Our culture is so youth oriented that we focus on how old we look much more than how old we feel. Suppose I look twenty years younger than my actual age, but I can’t get up out of my chair and on to the dance floor with the “other” forty-year olds? Is that better than grey hair, wrinkles, and awesome moves? I think that, once again, men have an advantage here. A guy can have some character in his face, greying temples, and still be damned sexy, especially if he has got the moves. Women feel compelled to nip and tuck, Botox and dye, spend millions on cosmetics that purport to do all kinds of things. We can be so caught up in artifice that we forget about the real things: Enough sleep, appropriate exercise, good food. Happiness.
I hope my male readers will forgive me a few words to the ladies: A few days ago, I was talking with a couple of my “girl” friends and one woman complained about her sagging boobs. “They never were like that!” She insisted. “They were gorgeous and perky!” Another woman said that our friend was just wearing the wrong size bra, a fact I could easily confirm for myself since the bra was visible through our friend’s white blouse. I also wore the wrong size most of my life and read an article only a few years ago that explained bra sizing. Basically, if the back of the bra climbs up your back, the bra is too large. This refers to the diameter of your chest directly under your breasts. It does not signify the extent of your endowment. That’s the cup size. When you get the right size bra, you will probably have to go up at least one cup size. For example, if you have been wearing 36C, you might change to 34D. You will be surprised how much more comfortable, and how much better supported, you will feel.
Pendulous breasts, which no doubt are one of the disappointments of aging for many women, has not been an adjustment for me. Mine were always that way. As a teenager, it was a major problem in my insecure teenaged mind. My boobs hung there on my chest like overripe mangoes. They didn’t pop up perkily like posies. The search for the best, most supportive bra took up a lot of attention much of my youth and my adult life. Of course, I was buying the wrong size. But I bought expensive bras with lots of wires for support. The wires would eventually come out of their casing and poke me under the arm just when I was making a presentation in class. It was something I suffered with quietly, like heavy menstrual periods. (Bear with me, guys, I’m almost through) The poking wires, blood stained panties, and twisted pantyhose were indignities to suffer in silence. Now it’s the indignities of getting older: being unable to read signs and menus without digging for my glasses, being unable to run upstairs, being wary of driving at night or traveling alone, being essentially invisible .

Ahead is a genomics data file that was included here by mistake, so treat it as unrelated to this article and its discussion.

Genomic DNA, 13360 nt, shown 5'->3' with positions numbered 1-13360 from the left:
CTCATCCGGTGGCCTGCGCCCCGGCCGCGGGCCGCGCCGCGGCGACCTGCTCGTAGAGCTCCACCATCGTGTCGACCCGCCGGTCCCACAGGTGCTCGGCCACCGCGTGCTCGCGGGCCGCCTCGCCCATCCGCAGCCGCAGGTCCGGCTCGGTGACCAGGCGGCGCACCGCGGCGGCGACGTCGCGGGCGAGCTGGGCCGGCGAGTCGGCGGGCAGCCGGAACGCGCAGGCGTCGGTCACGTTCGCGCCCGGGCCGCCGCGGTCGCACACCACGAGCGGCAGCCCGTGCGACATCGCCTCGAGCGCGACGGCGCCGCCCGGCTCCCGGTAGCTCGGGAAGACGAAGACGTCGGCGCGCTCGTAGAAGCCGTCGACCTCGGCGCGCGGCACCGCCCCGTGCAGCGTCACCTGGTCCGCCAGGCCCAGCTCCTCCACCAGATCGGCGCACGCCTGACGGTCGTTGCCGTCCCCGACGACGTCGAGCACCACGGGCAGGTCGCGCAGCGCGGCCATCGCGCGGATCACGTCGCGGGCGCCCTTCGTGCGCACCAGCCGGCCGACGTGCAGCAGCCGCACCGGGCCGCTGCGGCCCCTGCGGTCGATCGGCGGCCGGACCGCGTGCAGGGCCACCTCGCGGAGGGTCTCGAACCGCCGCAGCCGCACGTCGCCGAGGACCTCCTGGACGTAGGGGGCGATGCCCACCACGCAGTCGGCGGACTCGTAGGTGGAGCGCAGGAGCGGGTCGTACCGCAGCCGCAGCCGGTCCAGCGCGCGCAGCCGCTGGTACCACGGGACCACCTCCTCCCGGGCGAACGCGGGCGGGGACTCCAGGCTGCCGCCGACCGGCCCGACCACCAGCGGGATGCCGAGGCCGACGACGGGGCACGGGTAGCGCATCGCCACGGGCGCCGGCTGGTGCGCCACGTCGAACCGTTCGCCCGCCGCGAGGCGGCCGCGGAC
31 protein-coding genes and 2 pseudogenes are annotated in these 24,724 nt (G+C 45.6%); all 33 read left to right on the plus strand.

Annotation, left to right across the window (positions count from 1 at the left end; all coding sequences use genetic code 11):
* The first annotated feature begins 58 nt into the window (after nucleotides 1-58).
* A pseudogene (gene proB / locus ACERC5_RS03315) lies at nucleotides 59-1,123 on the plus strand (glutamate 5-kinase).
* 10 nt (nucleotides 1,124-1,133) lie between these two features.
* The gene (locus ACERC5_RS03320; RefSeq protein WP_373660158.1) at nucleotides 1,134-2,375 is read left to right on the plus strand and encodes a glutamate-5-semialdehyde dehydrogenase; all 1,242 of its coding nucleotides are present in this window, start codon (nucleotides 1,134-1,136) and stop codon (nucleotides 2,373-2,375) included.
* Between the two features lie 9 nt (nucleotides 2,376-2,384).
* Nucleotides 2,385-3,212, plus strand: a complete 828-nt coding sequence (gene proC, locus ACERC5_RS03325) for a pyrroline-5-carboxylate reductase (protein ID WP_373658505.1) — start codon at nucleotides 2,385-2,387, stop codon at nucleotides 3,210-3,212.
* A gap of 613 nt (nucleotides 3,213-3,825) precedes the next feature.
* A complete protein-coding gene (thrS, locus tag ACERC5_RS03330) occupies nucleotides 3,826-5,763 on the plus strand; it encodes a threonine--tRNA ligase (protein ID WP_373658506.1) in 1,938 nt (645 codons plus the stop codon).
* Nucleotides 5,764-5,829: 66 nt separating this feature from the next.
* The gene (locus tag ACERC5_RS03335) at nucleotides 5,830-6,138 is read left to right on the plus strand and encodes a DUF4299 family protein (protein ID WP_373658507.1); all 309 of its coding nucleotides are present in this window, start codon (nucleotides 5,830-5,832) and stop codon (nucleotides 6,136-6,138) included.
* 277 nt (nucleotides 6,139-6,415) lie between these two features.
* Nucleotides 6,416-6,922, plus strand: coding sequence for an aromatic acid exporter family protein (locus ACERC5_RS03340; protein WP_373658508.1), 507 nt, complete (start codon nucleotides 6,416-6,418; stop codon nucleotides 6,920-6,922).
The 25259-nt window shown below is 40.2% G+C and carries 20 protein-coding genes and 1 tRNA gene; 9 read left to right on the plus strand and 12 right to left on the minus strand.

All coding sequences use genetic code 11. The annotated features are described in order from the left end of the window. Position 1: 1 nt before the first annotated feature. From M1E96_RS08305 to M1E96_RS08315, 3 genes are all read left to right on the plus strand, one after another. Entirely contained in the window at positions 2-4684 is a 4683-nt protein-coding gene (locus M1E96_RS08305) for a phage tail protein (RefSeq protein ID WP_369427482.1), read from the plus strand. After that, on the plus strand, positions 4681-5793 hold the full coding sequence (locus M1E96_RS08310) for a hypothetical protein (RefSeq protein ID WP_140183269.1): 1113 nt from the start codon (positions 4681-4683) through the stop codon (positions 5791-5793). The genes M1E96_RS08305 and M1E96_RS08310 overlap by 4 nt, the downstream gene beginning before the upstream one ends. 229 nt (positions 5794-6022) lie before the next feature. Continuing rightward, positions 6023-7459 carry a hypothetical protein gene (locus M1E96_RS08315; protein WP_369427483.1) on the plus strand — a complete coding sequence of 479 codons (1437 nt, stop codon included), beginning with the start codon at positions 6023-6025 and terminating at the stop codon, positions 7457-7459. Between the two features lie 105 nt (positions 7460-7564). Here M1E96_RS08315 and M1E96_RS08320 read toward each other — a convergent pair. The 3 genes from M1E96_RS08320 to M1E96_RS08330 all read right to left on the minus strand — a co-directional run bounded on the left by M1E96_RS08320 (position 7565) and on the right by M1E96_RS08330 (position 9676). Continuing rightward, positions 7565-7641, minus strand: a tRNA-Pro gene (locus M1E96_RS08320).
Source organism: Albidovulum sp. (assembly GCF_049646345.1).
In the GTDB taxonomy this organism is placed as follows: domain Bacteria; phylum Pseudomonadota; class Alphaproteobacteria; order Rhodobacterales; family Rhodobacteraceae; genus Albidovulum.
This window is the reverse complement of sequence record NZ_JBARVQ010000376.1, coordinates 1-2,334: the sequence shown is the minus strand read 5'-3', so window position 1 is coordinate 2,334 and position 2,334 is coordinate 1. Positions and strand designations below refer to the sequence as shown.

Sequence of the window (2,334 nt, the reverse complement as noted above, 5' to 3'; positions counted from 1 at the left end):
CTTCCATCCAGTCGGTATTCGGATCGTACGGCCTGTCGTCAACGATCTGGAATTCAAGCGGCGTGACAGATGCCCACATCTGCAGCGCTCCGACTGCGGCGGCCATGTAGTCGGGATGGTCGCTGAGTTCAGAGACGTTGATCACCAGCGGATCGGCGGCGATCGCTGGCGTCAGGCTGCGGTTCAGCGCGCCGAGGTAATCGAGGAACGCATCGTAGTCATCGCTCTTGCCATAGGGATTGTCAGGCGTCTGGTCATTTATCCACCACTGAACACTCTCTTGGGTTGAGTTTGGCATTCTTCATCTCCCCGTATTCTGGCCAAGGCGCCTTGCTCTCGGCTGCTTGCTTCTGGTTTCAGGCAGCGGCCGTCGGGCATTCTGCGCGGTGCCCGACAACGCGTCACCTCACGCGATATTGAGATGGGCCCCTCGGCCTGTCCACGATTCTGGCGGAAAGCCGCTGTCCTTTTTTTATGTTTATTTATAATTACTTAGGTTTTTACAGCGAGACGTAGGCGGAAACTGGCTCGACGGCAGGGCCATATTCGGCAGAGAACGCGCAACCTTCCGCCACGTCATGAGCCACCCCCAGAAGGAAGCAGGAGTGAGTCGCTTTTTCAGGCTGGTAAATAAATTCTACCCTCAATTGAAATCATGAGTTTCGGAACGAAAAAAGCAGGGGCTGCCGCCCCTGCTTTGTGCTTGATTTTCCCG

Though they may be at some advantage, men suffer the same indignities. My former husband used to get so frustrated with his reading glasses, he’d throw them across the room. The choices are rarely advantageous, it’s the lesser of two evils: bifocals or changing glasses for different tasks. I actually stopped reading for pleasure for a while. Reading was not pleasurable when I had to go find glasses and get used to the feeling of them on my face. Later on, I got acclimated and started reading again. Recently, I’ve noticed my night vision is not as good as it once was. It becomes more difficult to sit in one spot for a long time, especially a spot without a cushion. One stands up and wobbles about for a moment, feeling stiff.
In spite of all this, recent studies suggest that older folks are generally happier than young people. Now that’s interesting. We have lost many things – people, possessions, professional identities, health and strength. We have less time on the planet to anticipate and many things behind us. For these reasons and more, the instances of depression among older people is high, yet overall we are happier. Perhaps it is the fact of the losses in itself that brings about the happiness. We relax about things. We realize we aren’t our bodies, our houses, our cars, or our professional identities. How could we be? They are gone and we are still here. Thank goodness for that.